What is an adequate response to a Form FDA 483, Inspectional Observations? That question was discussed by two representatives of FDA at a training workshop hosted by the Pacific Regional Chapter of the Society for Quality Assurance and the Organization of Regulatory and Clinical Associates – Northwest. The workshop, held on 4-5 November 2010 in Seattle, featured discussions by Chrissy J. Cochran, PhD, from the Division of Bioresearch Monitoring (BIMO) at the Center for Devices and Radiological Health (CDRH) and Mihaly S. Ligmond, Consumer Safety Officer, Division of Domestic Field Investigations, Office of Regulatory Affairs (ORA). ORA is the field organization that conducts most FDA inspections. Both Cochran, who spoke by teleconference on the 4th, and Ligmond, who attended on the 5th, stressed the do’s and don’ts of responding to an FDA 483.
The Form FDA 483
Both FDA speakers stressed that the 483 is the preliminary observations of the field investigator, not the final compliance determination of the Agency. Both emphasized that there was no requirement to respond in writing to a 483. However, both told the training session that if there are issues identified on a 483, then a clear written response can help prevent enforcement action, including a Warning Letter, by FDA. Cochran discussed a few ineffective FDA 483 response letters received by CDRH. They included a clinical investigator who was using an informed consent form without all of the required elements required by 21 CFR 50.25. These elements include a clear statement of research; alternative procedures; a discussion of confidentiality and other important information. The clinical investigator complained that: “You cited us on a technicality.” This was a clear and significant violation of FDA clinical trial regulations and this was not an acceptable response.
Cochran gave an example of an adequate response to an FDA 483 for protocol violations. The response included a copy of a written procedure developed to prevent recurrence of the violation. The procedure was presented to a seminar for study staff with a sign-in sheet with the date of the seminar. It included implementation dates with a review scheduled after three months to determine the effectiveness of the corrective action.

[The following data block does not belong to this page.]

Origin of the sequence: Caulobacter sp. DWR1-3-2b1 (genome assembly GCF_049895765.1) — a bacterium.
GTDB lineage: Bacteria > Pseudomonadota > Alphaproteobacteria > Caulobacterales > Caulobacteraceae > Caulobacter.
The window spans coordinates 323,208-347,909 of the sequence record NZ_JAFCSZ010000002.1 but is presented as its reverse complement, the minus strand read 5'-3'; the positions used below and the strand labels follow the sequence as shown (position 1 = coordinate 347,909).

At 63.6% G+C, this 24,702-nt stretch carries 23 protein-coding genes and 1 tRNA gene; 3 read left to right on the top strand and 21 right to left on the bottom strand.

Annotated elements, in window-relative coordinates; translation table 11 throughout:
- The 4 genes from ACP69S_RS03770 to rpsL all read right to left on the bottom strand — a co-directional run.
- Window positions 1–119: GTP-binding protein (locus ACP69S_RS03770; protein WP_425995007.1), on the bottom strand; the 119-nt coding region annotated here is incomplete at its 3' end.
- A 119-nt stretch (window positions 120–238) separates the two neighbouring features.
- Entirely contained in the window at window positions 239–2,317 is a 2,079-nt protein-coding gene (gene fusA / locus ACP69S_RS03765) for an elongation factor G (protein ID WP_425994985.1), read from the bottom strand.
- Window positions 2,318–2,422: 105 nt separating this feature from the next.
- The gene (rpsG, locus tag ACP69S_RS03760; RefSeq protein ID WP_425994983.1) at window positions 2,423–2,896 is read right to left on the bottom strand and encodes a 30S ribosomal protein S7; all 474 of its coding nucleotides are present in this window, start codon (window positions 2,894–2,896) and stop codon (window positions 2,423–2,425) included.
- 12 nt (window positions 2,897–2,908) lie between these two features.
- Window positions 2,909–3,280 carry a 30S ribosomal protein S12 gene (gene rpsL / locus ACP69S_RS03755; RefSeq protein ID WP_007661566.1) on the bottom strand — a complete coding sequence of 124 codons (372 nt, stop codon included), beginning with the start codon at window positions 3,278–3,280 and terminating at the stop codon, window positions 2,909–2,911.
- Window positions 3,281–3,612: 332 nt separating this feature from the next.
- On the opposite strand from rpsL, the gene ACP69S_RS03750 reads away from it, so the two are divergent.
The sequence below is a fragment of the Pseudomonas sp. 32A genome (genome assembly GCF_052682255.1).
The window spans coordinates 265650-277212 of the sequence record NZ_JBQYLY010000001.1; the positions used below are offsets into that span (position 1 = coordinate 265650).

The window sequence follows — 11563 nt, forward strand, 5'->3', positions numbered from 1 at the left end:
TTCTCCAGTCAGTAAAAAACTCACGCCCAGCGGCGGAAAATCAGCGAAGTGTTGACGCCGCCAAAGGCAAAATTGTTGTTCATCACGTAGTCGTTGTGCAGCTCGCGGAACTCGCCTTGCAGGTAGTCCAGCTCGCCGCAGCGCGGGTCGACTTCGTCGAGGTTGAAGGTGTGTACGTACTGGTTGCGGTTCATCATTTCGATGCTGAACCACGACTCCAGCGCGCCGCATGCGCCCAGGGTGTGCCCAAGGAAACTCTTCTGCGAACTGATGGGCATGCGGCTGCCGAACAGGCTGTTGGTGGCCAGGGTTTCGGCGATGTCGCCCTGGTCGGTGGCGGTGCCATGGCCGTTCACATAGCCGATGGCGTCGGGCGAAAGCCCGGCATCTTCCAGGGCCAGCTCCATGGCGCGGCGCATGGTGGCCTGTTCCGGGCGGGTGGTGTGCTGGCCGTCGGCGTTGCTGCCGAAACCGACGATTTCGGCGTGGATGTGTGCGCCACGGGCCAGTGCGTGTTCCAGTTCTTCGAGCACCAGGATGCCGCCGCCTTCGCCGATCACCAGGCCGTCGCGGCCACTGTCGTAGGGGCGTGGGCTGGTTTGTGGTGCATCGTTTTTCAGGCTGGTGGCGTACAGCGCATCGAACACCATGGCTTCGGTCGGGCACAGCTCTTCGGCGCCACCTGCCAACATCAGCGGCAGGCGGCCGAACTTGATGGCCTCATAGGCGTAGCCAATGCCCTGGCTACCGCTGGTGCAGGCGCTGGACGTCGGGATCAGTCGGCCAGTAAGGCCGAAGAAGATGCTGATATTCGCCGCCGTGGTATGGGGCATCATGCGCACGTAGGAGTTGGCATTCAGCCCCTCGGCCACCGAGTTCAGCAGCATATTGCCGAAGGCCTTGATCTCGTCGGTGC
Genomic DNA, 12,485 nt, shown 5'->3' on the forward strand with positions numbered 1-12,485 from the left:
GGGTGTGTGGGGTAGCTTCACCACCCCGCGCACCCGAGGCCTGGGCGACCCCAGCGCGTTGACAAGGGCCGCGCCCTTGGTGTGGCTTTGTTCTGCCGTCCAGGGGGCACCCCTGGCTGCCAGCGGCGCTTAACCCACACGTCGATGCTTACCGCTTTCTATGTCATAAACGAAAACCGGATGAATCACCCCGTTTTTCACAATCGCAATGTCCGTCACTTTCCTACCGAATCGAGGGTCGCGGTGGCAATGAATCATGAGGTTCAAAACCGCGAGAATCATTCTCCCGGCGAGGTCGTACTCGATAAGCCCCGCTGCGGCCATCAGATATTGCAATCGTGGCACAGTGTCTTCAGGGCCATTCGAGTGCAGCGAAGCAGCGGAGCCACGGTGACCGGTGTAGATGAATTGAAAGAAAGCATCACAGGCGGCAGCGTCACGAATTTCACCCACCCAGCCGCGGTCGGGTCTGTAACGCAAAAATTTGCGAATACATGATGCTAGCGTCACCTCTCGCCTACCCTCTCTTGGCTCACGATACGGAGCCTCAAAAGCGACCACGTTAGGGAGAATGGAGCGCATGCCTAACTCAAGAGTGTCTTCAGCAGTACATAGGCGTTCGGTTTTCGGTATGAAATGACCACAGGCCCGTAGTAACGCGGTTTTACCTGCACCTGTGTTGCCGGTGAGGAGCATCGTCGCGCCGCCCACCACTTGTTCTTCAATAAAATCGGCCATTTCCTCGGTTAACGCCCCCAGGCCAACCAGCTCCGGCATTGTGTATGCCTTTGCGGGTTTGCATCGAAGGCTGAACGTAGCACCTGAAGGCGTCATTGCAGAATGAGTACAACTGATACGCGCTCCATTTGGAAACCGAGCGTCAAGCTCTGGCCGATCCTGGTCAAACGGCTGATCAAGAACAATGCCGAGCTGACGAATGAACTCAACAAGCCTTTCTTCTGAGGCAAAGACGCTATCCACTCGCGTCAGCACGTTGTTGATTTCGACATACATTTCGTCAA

The response to an FDA 483 should go to both the District Office and to CDRH, Cochran said. She stated that it is the assessment at BIMO that makes the final compliance determination for Bioresearch Monitoring inspections. She reviewed the issues that BIMO considers when reviewing an establishment inspection report (EIR) and a Form FDA 483, Inspectional Observations. These include:
• Are the FDA 483 observations actual violations of the regulations?
• Are there additional violations in the exhibits submitted with the EIR?
• Are the observations documented with exhibits or discussion in the EIR?
• Are the observations significant?
• Did the inspected party address the issue in their response?
• Is the response adequate? “We will carefully look at it.”
Ligmond, who is a National Expert for drug good manufacturing practice (GMP) inspections, gave the following recommendations for a response letter to an FDA 483:
• Set a reasonable timeline for taking action;
• Initiate a “Global Response” if the deficiency can impact other areas;
• Include details and attachments;
• Be comprehensive;
• Address disagreements with the observations;
• As a courtesy, copy the investigator
Corrective and Preventative Action, or CAPA, was discussed by both speakers. Ligmond said that a CAPA plan should address problems completely and in a timely manner. Cochran said that a good CAPA plan should assess the root cause of deficiencies; identify the problems; evaluate the extent of problems; give a clear timeline, describe the CAPA being taken; and reassess the root cause.
Inspection preparedness was also discussed. Ligmond said to spend each day as if you were going to be inspected by FDA. They stressed the importance of Mock FDA Audits in preparing staff for inspections.My own experience is that it is always a good idea to respond to an FDA 483. If there is a problem, then give clear details on how the problem is going to be fixed, with specifics such as a timeframe. If you disagree with the observation, then follow Ligmond’s advice to address it “with the facts” and with documentation of the facts. FDA rarely will accept excuses such as “I thought my study coordinator was going to do that.” However, if there is a legitimate response, you should make it in a clear, respectful manner. The 483 responses I have worked on always included specific actions, specific dates, and a specific person or department accepting responsibility for ensuring that the corrective action takes place. And they always include documentation of corrective actions. If it isn’t documented, then it’s just a rumor.
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